By Kat Henrichs
Throughout my year of service, I constantly asked myself the question: “How can Iapply sustainability to this project? What can I do to ensure that the work I am doing today will not be lost tomorrow?” As an AmeriCorps VISTA in Tucson, AZ, I was lucky enough to be placed as the Volunteer Engagement Coordinator at Big Brothers Big Sisters of Tucson (BBBST), the local chapter of the nation’s largest and oldest youth mentoring organization. By its very nature, Big Brothers Big Sisters seeks to transform communities from the ground up, by providing children with one-to-onementoring relationships that change their lives for the better, forever. What better mission for a VISTA than to support an organization that literally shapes the next generation?
I came to VISTA with a background in marketing, writing, and editing. My time at Big Brothers Big Sisters allowed me to further develop these skills, and to learn valuable new ones, including community outreach, volunteer recruitment, social media marketing, and program development. I spent much of my time building relationships with community partners, including media outlets, professional development organizations, networking groups, and educational institutions, in order to increase awareness of BBBST’s positive community impact. My efforts yielded an increased number and diversity of volunteer mentors, and I hope that my program development work will result in stronger mentoring matches for years to come.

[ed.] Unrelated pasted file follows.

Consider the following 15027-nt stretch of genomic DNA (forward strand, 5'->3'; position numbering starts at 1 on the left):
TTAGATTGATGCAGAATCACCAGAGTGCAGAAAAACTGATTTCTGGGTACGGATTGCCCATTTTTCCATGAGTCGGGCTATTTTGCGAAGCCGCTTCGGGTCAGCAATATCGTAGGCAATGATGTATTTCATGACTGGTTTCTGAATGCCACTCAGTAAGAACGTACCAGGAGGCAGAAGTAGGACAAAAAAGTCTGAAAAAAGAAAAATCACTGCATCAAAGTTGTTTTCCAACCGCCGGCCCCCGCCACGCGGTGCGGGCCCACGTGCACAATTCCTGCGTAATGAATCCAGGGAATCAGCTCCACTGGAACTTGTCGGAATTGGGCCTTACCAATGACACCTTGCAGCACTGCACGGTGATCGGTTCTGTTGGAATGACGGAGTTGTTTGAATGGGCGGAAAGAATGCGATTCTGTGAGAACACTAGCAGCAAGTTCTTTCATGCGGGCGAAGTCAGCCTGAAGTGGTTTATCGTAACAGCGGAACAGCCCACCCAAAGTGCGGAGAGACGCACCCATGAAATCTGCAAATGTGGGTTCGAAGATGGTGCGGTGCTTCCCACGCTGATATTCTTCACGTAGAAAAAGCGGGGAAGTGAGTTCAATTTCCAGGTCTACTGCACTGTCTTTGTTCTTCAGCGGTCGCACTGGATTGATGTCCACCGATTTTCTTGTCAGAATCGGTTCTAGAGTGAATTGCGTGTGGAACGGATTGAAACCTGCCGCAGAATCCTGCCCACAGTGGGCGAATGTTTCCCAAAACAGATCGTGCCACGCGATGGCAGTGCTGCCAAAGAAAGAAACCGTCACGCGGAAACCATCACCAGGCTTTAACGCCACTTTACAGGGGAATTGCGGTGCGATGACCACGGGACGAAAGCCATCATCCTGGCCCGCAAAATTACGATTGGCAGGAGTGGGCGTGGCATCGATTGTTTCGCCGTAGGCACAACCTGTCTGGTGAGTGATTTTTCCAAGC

How can a VISTA ensure that his or her efforts to create sustainable change are not lost once his or her term is complete? I think one of the best tactics to ensure sustainability is to educate people about the nature of the VISTA program. Another, often over-looked tactic is to keep accurate, thorough, and organized records. I have struggled with this, as I have a tendency to sometimes take action without fully considering the need for tracking or measurement of outcomes. VISTA has required me to shift my focus from immediate results to long-term outcomes.
Finally, the people who I have met over the past year have been nothing short of amazing. My VISTA and BBBST coworkers, BBBST board members and community supporters, and members of the many groups I have had the pleasure of interacting with, have made Tucson a place that I can truly call home.
Of the many strengths of the VISTA program, its focus on sustainability and capacity-building is, to me, the most meaningful. In a world where many decisions are made based on short-sighted interests, VISTA offers those who harbor a long-term vision for the future the opportunity to make a lasting, transformational impact on their communities. While sustaining a vision for positive social change is challenging, even on the best days, the time and energy invested in a VISTA project is not wasted. In the words of anthropologist Margaret Mead, “Never doubt that a small group of thoughtful, committed citizens can change the world; indeed, it’s the only thing that ever has.”